And what is my relationship to this device of sterling silver? Why does it thrill me so and make me filled with anticipation to use it at my next dessert soiree or small buffet? What fantasies am I living out in the great within of my apartment?

In large part, as I have posted before, I am believe the piece possesses a patina of history which is simultaneously physical (the actual silver surface, its traces of use and polish), factual but unknown (Who owned it? How did it eventually enter my collection? How did it survive?) and fantasmatic (Who loved it? Why do I love it? My feelings when I use it?). In the end, it is invested with a certain energy. It becomes in the best sense of the word, a fetish.

Thursday, October 15, 2009

The Nautilus as Model: Jules Verne, Film, Imperialism, and the Spectator’s Gaze

nautilus Engraving of Captain Nemo 1870

[A]ll the ships in Jules Verne are perfect cubby-holes, and the vastness of their circumnavigation further increases the bliss of their closure, the perfection of their inner humanity. The Nautilus, in this regard, is the most desirable of all caves: the enjoyment of being enclosed reaches its paroxysm when, from the bosom of this unbroken inwardness, it is possible to watch, through a large window-pane, the outside vagueness of the waters, and thus define in a single act, the inside by means of its opposite- Roland Barthes, Mythologies


Original Map Illustration French Edition Around the World in Eighty Days

The hero of Jules Verne’s classic Around the World in Eighty Days embodied all the self-assuredness and extravagance of the British Empire.- Stephen Kern, The Culture of Time and Space


Early English Locomotive 1829

The modern period had a new sense of distance, created by technology and mediated by urbanism and imperialism.- Stephen Kern, The Culture of Time and Space

forbiddencity1a Forbidden City Snapshot circa 1920

duane-hanson-the-touristsDuane Hanson Tourists 1970

The subjective effects of the tourist are not unlike those of the cinema spectator. Tourism produces an escape from boundaries, it legitimates the transgression of one’s static, stable or fixed location. The tourist simultaneously embodies both the position of presence and absence, of here and elsewhere, of avowing one’s curiousity and disavowing one’s daily life.- Anne Friedberg, Window Shopping

gerome Jean-Leon Gerome The Slave Market 1866

[F]rom 1815 to 1914 European direct colonial dominion expanded from about 35% of the earth’s surface to about 85% of it- Edward Said, Orientalism

I have juxtaposed these five quotes in order to discuss in a fragmentary way the relationship between film and spectator that is delimited by Roland Barthes’ understanding of the famous Verne submarine, the Nautilus. The posted images are a complementary visual text that parallels, intersects, enhances, imagines and provokes this written text. The fictive Nautilus [in this post], like cinema, is a technological device which functions to “define, in a single act, the inside by means of its opposite” in terms of sex, gender, sexuality and race, particularly in relation to European [and American] imperialistic practice beginning in the late nineteenth century and the rise of the modern city.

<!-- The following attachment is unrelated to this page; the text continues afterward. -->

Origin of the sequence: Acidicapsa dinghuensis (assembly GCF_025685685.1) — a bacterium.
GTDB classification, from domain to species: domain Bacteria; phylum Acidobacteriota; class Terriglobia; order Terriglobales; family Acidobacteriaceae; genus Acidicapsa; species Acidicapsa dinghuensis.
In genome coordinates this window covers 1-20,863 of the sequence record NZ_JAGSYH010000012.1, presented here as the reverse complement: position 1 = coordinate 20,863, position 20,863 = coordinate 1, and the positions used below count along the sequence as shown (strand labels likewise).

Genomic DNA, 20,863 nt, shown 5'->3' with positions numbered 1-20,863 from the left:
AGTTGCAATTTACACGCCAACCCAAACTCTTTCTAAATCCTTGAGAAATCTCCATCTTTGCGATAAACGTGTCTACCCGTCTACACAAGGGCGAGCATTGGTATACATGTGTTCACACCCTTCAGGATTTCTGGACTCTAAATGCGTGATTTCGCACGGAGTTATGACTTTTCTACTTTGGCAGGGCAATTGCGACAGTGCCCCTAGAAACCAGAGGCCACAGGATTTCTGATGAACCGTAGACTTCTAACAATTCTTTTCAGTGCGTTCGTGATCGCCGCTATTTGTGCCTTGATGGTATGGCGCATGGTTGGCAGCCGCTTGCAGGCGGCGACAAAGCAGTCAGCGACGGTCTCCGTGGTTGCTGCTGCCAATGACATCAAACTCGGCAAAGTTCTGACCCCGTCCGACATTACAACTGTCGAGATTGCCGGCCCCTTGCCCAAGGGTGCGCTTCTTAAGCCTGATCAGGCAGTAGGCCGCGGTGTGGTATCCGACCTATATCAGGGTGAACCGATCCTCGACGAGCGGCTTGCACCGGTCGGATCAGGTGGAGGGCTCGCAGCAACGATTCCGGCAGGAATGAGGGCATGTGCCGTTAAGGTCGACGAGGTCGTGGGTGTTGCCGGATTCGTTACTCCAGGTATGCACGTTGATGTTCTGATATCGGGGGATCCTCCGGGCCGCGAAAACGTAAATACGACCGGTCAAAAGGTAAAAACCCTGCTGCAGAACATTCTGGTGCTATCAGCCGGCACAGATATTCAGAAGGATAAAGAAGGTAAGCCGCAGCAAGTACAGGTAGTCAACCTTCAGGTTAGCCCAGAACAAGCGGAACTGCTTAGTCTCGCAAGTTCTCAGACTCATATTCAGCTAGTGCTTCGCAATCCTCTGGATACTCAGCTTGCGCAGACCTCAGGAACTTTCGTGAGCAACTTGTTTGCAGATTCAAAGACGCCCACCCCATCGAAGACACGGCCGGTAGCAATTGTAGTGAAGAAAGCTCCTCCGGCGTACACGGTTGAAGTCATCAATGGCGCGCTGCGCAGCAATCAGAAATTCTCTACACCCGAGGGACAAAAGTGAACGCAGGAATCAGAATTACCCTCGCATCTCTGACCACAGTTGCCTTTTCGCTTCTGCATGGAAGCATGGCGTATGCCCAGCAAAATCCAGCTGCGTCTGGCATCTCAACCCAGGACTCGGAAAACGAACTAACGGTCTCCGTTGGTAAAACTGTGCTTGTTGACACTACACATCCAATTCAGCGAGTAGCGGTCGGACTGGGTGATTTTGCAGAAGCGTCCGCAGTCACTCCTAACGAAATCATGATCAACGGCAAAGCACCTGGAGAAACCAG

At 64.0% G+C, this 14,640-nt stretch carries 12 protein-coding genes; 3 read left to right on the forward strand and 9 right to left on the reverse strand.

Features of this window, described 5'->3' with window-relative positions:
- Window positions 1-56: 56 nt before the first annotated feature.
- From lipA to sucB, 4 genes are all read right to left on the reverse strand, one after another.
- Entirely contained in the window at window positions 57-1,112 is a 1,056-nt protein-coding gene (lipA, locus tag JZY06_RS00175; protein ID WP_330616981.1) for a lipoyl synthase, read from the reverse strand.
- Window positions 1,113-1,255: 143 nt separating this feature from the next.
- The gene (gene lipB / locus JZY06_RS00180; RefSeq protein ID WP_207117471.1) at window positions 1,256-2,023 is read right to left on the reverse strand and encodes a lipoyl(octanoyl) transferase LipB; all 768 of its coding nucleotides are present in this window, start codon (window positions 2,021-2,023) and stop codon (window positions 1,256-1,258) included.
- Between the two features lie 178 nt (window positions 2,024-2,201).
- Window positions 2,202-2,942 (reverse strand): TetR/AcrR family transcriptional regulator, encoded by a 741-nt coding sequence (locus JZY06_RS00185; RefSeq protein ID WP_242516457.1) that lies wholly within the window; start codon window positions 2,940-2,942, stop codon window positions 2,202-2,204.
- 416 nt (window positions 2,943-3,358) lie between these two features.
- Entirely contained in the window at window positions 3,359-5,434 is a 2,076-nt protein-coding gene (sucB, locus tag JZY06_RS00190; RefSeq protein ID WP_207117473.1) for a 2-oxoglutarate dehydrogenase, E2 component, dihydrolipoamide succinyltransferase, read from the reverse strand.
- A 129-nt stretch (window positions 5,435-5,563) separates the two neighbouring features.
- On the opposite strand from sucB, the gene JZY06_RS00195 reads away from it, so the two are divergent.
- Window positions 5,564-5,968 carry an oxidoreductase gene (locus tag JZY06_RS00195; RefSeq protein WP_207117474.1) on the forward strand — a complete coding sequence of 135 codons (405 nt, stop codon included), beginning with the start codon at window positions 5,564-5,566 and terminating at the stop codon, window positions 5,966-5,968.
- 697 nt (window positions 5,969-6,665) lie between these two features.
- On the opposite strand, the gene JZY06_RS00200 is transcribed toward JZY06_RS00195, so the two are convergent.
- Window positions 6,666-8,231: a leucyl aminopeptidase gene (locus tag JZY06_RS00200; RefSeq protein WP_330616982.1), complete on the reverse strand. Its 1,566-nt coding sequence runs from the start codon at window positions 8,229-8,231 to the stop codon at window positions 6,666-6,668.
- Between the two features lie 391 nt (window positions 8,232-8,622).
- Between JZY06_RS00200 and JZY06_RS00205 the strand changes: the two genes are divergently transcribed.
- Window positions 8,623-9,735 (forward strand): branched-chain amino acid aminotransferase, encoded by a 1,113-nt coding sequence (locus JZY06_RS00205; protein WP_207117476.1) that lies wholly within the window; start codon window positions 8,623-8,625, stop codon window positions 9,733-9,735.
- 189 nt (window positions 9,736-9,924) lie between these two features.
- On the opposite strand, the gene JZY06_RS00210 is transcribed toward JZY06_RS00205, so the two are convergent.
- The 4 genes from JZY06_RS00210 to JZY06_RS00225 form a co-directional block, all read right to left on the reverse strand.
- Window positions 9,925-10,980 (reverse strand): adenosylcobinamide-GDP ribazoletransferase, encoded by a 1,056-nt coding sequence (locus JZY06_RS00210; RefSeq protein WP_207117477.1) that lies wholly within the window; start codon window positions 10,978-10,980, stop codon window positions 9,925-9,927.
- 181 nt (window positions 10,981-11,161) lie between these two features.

The European conceptualization of the Other both physically and psychologically served to define and secure the fictive and real borders of Europe itself [and later the United States]. This conceptualization occurred on many levels: academic disciplines such as Orientalism, tourism, World Fairs, art and of course cinema. It is important to note how a technology such as film (as well as the rise of other technologies that collapsed and changed the notion of space, time and distance) is deployed not only to reterritorialize the world such that Europe was able to control 85% of the globe by 1914, but also to reconstruct the psyche, enacting such binarisms as European/Other, white/black, man/woman, masculine/feminine, heterosexual/homosexual, etc.

bar Postcard circa 1914

In conjunction with imperialism, the rise of the modern city served to deploy and enforce this binary system in which the first term was/is always privileged over the second. The new urban space allowed, for example, a burgeoning culture of same-sex desire that in turn became a studied object for eradication by by the medical and legal systems as well as by mass culture. But, this attempt ultimately failed despite its real life consequences and dire punishments and enabled the formation of a “reverse discourse” in the words of Foucault. In this way, the homosexual who became a species in the late nineteenth century used this negative discourse to foster and produce an identity and a community of same-sex desire. This reverse discourse finally exploded into a movement of visible liberation with the Stonewall Riot of 1969.